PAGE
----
My thanks to the staff of the Royal Albert Memorial Museum (RAMM), Exeter, for drawing my attention to Paterson Joseph’s post on historical portraits of Africans. Mr Joseph raises several important issues but I would like to respond to his specific comments on my article for Apollo, The Lost African, Slavery and Portraiture in the Age of the Enlightenment, published in August 2006.
The Portrait of an African is arguably the most significant oil painting in the RAMM collection and certainly the most famous.
Historic black portraiture can be an emotive subject and as the then-curator I took my responsibilities seriously, knowing that almost any reassessment would prove controversial. For decades, the portrait had been associated with Olaudah Equiano (1745–1797) but in the 1980s and 1990s a succession of researchers had argued, rightly, that the date and context were wrong. In fact the easiest part of the research project was to establish that the sitter really could not be Equiano (for the sake of brevity I would refer the reader to the article). I knew full well that this might not be a popular outcome but, notwithstanding text restrictions and small-scale images, the article was a sincere attempt to move the enquiry onto new ground. The easy and indeed lazy option would have been to leave well alone.
With the help of external funding, I was able to visit public and private collections and archives around the UK. The resulting article built an argument on historical/social context, chronology, and means, motive and opportunity. My work did not uncover any incontrovertible evidence on the early provenance of the painting which would be needed to establish the identity of the sitter beyond doubt. However, the content was carefully considered at length and in respect of Mr Joseph's criticisms, I invite the independent reader to form his or her own conclusions.
In eighteenth-century Britain, the market for high-status portraiture was driven by the social elite – the aristocratic, privileged and famous. As Mr Joseph points out, a number of portraits include unnamed servants or slaves of African descent. These people are dressed and (most importantly) depicted as servants, whether singly or within groups. For the most part, they enjoyed neither social status nor individual rights and for this reason, historical records of their identities and personal stories are rare. I should add that the same is true of white British servants. The challenge, therefore, is not so much apathy on the part of curators and art historians but the scarcity of primary evidence. I have not worked in museums for several years and am to an extent 'out of the loop', but I would suggest that quite a body of research has been undertaken, though there is the potential for much more. For anyone interested in documented historical portraits of servants (both black and white) I would cite the remarkable series at Erddig, Wrexham, and the 2003 National Portrait Gallery publication Below Stairs by Anne French and Giles Waterfield.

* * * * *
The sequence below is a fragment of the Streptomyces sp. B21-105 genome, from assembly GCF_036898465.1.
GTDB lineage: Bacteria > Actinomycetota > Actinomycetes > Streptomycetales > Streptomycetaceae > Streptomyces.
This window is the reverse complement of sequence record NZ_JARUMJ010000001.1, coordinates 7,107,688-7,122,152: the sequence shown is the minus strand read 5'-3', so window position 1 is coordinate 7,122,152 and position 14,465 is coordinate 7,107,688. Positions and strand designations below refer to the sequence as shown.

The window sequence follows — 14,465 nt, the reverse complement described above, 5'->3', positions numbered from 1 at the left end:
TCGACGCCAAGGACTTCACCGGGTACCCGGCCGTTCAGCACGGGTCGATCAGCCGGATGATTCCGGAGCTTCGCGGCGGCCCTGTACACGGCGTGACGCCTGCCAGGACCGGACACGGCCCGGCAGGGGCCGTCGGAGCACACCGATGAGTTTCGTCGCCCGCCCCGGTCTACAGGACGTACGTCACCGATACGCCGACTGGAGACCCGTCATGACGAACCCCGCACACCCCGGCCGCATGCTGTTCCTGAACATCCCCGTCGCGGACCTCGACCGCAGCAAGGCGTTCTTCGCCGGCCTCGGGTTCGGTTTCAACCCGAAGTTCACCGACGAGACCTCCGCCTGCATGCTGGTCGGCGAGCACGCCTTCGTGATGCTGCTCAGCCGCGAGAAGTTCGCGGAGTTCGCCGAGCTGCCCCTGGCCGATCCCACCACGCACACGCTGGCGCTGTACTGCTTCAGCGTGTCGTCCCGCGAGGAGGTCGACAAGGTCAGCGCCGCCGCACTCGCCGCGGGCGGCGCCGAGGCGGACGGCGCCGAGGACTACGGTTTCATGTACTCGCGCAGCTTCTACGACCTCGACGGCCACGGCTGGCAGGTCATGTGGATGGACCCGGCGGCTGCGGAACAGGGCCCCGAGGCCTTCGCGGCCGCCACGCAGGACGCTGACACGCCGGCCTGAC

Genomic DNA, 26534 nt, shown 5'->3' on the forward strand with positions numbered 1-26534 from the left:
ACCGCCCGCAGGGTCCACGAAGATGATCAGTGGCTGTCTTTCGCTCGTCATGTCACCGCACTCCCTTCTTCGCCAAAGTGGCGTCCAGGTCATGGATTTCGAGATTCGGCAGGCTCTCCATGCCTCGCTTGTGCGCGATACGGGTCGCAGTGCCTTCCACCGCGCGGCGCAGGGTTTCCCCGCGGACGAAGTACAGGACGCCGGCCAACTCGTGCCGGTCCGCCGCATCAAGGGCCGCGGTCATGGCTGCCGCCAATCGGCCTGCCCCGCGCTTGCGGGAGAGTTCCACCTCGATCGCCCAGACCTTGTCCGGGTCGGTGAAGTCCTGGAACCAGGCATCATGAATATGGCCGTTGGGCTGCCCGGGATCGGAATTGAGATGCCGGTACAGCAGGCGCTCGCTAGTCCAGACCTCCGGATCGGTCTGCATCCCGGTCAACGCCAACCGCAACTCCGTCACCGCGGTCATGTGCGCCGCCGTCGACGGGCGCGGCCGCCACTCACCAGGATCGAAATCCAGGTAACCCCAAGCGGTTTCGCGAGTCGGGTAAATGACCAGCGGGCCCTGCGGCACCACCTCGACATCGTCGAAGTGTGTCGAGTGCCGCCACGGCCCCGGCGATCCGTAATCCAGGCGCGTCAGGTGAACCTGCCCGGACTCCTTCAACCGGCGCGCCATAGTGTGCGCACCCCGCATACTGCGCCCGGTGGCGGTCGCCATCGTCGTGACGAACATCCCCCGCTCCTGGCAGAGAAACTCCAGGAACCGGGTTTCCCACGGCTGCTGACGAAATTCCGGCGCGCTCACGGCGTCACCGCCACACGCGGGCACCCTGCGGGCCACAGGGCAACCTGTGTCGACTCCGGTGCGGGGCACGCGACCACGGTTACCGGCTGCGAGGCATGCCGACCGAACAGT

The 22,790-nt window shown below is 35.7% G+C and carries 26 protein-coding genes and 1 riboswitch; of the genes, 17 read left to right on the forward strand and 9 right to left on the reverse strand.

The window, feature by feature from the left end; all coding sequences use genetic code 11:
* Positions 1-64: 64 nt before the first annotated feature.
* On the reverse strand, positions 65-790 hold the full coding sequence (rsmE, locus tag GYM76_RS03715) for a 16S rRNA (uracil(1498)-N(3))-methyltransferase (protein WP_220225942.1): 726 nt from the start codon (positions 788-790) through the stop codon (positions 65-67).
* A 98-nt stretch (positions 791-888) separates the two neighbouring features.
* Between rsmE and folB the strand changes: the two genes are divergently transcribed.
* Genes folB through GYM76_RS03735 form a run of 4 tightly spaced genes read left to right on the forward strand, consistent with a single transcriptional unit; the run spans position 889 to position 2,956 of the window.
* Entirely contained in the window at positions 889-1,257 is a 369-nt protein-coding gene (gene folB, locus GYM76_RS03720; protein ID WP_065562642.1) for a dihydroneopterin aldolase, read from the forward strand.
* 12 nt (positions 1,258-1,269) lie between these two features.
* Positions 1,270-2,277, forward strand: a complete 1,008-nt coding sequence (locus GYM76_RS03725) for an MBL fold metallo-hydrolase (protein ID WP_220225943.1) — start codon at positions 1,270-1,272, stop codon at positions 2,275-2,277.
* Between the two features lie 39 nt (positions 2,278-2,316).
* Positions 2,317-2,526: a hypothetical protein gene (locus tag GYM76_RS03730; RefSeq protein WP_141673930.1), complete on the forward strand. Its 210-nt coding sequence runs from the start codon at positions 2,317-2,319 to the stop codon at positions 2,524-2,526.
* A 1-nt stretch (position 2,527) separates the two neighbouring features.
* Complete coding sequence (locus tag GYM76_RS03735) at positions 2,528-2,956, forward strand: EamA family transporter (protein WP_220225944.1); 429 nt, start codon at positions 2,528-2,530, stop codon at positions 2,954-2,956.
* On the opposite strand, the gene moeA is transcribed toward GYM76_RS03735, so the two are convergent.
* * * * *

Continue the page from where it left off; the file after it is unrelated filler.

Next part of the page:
The RAMM picture can be counted amongst a much rarer (single figures) category – that of a high-status society portrait of an African depicted as an individual gentleman. Access to the most successful and in-demand eighteenth-century British portrait painters required significant wealth and/or social connections. Africans had neither and, at the height of the slave trade, were widely regarded as sub-human. I argued in my article that as an exceptional African, it is most likely that the sitter would therefore have achieved social status and celebrity that is consistent with identified sitters in other comparable portraits. From that deductive reasoning, the case for Ignatius Sancho as the sitter was developed. Should conclusive primary evidence be discovered at any time then I would be genuinely thrilled – even if this happens to disprove my earlier arguments. If our perception of historic black portraiture is to develop in the future then curators and art historians should not be deterred from freely expressing their ideas. Outrage certainly draws attention. Evidence advances knowledge and understanding.
The RAMM is a great and progressive public resource and I wish its staff well in their efforts to promote the collections.
John Madin, art historian and former curator at the Royal Albert Memorial Museum